He wanted to avoid using chemical treatments as much as possible to protect beneficial insects and soil microbes.
Now the cows are offered a spring triticale-oats mix. He has tried adding clover and Italian ryegrass but due to last year’s drought, there was limited success.
“We will try again this year,” he said.
Corn grazing was a limited experiment where the weather worked against him and the crop did not offer enough grazing due to losses from early frost and high winds.
Ian has learned swaths cut in a herring bone design seem to better preserve the crop’s nutritional value and green colour.
“We do a feed test on it every year to know what we have got,” he said.
Working with a nutritionist, mineral supplements are based on the feed tests. The soil is also occasionally tested.
The herd consists of about 180-200 Angus base cows. A quiet set of cattle, they have been trained over the years to graze and are ready to move every three days to fresh feed.
“These cows are to the point if I go out there on day three, they are heading to the corner of the paddock,” he said.
“We are pretty good at assessing how many cow days per acre that crop has yielded for us and adjust it accordingly as to whether we have got more crop or less crop,” he said.
With each move, he assesses the grass they left behind and what is available in the paddocks they are moving to. He checks the water and adds some mineral. Since he usually works alone, he finds this system also saves him time.
“Rather than putting them on 20 acres and moving them every three or four days and checking them as they walk through, I would spend more time if I turned them out on a quarter section for two weeks and had to ride across the whole quarter,” he said.
The grazing plan also shifted his thinking on calf production.
The calves are born on grass in May and June. They stay with their mothers over the summer on green grass and follow them through the winter grazing plan.
He has observed the cows train their calves to graze the swaths and that knowledge is retained from one generation to the next.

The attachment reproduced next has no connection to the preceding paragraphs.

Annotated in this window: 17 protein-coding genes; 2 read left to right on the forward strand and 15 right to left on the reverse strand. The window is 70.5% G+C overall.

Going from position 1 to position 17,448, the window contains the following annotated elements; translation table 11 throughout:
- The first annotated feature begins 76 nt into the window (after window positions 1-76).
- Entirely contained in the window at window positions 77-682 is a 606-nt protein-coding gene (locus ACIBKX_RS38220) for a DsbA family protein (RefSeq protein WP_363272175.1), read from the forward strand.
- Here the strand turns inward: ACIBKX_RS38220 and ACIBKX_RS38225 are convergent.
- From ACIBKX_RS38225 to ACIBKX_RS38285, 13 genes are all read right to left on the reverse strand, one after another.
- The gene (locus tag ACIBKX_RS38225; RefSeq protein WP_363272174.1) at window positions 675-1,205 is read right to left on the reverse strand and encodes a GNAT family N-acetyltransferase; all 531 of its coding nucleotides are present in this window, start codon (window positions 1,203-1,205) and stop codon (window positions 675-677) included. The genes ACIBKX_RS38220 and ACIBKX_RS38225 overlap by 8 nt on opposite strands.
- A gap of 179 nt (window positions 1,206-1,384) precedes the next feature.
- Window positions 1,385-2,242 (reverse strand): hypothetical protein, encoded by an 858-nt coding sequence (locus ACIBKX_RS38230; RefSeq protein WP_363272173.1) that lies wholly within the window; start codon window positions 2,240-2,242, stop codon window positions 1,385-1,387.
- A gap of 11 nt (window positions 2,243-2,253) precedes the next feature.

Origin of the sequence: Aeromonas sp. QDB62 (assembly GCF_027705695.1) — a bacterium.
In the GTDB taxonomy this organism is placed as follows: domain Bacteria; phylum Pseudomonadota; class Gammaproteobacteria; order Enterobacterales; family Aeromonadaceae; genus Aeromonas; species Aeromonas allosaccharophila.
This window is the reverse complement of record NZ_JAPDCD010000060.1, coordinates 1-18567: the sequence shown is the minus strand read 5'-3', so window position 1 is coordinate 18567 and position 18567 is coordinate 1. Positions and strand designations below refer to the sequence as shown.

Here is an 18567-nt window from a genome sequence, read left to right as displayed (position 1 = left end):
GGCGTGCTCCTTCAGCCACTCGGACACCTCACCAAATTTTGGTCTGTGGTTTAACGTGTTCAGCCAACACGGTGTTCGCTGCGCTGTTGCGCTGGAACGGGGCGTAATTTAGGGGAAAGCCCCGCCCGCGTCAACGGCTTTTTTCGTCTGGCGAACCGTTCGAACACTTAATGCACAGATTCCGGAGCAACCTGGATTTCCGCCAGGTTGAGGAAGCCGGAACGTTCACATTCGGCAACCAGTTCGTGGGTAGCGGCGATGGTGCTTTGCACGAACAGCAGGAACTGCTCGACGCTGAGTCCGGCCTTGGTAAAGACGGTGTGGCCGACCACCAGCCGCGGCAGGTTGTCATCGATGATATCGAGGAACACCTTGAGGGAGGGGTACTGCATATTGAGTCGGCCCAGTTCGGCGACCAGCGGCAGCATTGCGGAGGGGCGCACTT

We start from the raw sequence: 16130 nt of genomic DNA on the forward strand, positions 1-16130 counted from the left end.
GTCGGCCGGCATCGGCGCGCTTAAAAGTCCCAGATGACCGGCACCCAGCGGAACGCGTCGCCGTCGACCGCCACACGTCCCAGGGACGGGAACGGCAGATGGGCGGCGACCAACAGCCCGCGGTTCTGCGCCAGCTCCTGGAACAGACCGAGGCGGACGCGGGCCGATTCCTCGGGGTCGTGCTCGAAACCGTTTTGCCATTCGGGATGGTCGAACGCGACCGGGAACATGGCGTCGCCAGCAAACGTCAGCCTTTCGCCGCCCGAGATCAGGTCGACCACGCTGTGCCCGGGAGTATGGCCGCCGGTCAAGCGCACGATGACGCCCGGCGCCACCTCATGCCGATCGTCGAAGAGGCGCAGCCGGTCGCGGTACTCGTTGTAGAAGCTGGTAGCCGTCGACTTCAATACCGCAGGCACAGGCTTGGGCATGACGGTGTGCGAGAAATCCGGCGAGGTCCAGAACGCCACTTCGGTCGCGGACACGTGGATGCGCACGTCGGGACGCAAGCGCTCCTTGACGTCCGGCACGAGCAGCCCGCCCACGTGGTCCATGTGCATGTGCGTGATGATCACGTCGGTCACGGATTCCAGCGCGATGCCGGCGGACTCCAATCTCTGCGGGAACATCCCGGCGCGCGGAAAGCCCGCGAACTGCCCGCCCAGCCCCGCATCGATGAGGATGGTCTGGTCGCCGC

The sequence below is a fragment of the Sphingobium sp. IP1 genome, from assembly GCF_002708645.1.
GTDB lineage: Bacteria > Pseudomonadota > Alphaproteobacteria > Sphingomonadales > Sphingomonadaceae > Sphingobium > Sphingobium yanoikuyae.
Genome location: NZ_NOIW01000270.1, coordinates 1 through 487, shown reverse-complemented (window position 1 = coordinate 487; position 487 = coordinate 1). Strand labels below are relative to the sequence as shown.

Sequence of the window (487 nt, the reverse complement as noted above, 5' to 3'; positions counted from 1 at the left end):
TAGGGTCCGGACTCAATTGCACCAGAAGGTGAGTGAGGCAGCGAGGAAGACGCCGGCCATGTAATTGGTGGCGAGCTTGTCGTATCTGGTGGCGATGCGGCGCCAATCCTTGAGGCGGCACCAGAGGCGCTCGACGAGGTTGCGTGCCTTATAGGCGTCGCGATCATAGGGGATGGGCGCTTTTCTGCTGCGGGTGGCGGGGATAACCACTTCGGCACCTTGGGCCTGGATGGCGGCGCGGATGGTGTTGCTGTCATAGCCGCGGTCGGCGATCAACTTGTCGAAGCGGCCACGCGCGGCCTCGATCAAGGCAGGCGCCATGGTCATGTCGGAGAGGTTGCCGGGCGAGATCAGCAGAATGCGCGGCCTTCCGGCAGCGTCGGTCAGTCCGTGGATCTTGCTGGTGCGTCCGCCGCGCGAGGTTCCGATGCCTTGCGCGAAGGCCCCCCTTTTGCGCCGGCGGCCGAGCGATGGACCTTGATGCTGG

They are removed from their mothers when they are about nine months of age using a low-stress fence-line weaning approach.
“There is a lot of companionship going on but not a lot of nursing,” he said.
In the spring, those calves are turned out on fresh grass before moving to a feedlot.
During the dry years, they may be shipped early to the feedlot to free up grass for the cows.
Overall, this is a low-cost operation. On swaths, the cows cost about a dollar a day and the calves are about half that.
“We are able to get those calves through three-quarters of the winter on 50 cents a day,” he said.
There are six dugouts and a creek. The dugouts are fenced and solar pumps move the water to troughs in the paddocks.
The creek is meandering so instead of fencing, they keep the cows away 11 months of the year and allow only restricted grazing of the riparian area.
Water also turned out to be an issue.
“We had more health issues around here than we should have that we couldn’t explain,” Ian said.
Some cows started to sicken and lose condition. Some detective work showed there were high sulfate levels in the groundwater supply. At the same time, the swaths included a brassica mix and combined with the water the cows were taking in twice the recommended level of sulfates.
A well and a dugout filled with groundwater were the culprits. He elected to have the dugout pumped out and refilled with clean water so the cows have returned to a healthier state.
While the children are still young and Carman works as an elementary school teacher, the farm plan is expand. Their hope is as more older farmers in the area retire, they can get more land and build for the next generation.